No side effects associated with the high-dose methylprednisolone treatment were observed in the study group. All patients in the study group were monitored during the therapy, and only 1 patient was excluded from the study, due to a rash associated with chicken pox.
Patients in both groups were also monitored through the outpatient clinic for complaints including abdominal pain, dysphagia, odynophagia, vomiting, or food impaction. These complaints were observed in 21.6% of the patients in the study group and 40% of the patients in the control group. The difference was statistically insignificant (P = .08).
Esophageal stenosis was diagnosed in the patients in both groups based on the findings of the control endoscopy. An upper GIS series with barium meal was also performed on both groups at (n = 35 patients in the study group, n = 40 patients in the control group).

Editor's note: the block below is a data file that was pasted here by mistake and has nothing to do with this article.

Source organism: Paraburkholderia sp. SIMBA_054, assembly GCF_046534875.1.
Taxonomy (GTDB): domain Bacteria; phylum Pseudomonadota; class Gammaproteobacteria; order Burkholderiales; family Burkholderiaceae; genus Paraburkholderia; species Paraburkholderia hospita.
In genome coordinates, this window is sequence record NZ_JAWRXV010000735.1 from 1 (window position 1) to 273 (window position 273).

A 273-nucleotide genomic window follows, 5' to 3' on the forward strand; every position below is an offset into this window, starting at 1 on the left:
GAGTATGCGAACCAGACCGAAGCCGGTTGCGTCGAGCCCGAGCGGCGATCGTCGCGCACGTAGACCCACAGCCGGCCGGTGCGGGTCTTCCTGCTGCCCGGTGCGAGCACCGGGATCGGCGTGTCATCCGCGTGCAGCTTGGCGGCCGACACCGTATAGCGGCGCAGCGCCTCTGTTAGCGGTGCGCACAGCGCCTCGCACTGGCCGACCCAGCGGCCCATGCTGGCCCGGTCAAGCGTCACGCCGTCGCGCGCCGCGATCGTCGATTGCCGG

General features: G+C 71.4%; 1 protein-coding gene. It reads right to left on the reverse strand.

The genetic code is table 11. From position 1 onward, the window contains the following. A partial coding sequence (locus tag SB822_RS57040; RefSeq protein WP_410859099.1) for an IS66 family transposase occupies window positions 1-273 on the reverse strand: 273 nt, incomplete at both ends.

Stricture development rates observed in the upper GIS series with barium meal were 14.3% in the study group and 45% in the control group. The difference was statistically significant (odds ratio: 4.90; 95% CI: 1.58–15.25).
Endoscopy of the upper GIS showed stricture formation in 20.8% (n = 16) of the patients. Percentage of stricture development was 10.8% in the study group and 30% in the control group. The difference was statistically significant (odds ratio: 3.53; 95% : 1.03–12.20; Table 2).